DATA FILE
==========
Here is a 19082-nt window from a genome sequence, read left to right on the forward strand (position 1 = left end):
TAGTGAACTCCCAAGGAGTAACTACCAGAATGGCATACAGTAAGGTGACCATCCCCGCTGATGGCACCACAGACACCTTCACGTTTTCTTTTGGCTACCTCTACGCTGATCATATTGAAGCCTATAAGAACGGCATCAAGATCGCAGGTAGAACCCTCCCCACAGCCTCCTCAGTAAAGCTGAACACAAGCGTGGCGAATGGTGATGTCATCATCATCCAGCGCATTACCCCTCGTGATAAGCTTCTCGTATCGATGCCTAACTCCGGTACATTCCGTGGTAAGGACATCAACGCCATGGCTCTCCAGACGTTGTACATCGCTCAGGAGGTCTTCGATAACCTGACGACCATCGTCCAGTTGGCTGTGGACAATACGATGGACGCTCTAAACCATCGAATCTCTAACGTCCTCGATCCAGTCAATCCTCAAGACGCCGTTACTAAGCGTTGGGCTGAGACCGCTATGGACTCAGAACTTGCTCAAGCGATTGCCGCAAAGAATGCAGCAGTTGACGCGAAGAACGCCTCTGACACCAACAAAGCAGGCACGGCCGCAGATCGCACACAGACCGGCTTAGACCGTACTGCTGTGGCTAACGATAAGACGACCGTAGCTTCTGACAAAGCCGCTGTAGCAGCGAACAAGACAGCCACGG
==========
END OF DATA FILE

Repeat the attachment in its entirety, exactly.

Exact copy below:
Here is a 19082-nt window from a genome sequence, read left to right on the forward strand (position 1 = left end):
TAGTGAACTCCCAAGGAGTAACTACCAGAATGGCATACAGTAAGGTGACCATCCCCGCTGATGGCACCACAGACACCTTCACGTTTTCTTTTGGCTACCTCTACGCTGATCATATTGAAGCCTATAAGAACGGCATCAAGATCGCAGGTAGAACCCTCCCCACAGCCTCCTCAGTAAAGCTGAACACAAGCGTGGCGAATGGTGATGTCATCATCATCCAGCGCATTACCCCTCGTGATAAGCTTCTCGTATCGATGCCTAACTCCGGTACATTCCGTGGTAAGGACATCAACGCCATGGCTCTCCAGACGTTGTACATCGCTCAGGAGGTCTTCGATAACCTGACGACCATCGTCCAGTTGGCTGTGGACAATACGATGGACGCTCTAAACCATCGAATCTCTAACGTCCTCGATCCAGTCAATCCTCAAGACGCCGTTACTAAGCGTTGGGCTGAGACCGCTATGGACTCAGAACTTGCTCAAGCGATTGCCGCAAAGAATGCAGCAGTTGACGCGAAGAACGCCTCTGACACCAACAAAGCAGGCACGGCCGCAGATCGCACACAGACCGGCTTAGACCGTACTGCTGTGGCTAACGATAAGACGACCGTAGCTTCTGACAAAGCCGCTGTAGCAGCGAACAAGACAGCCACGG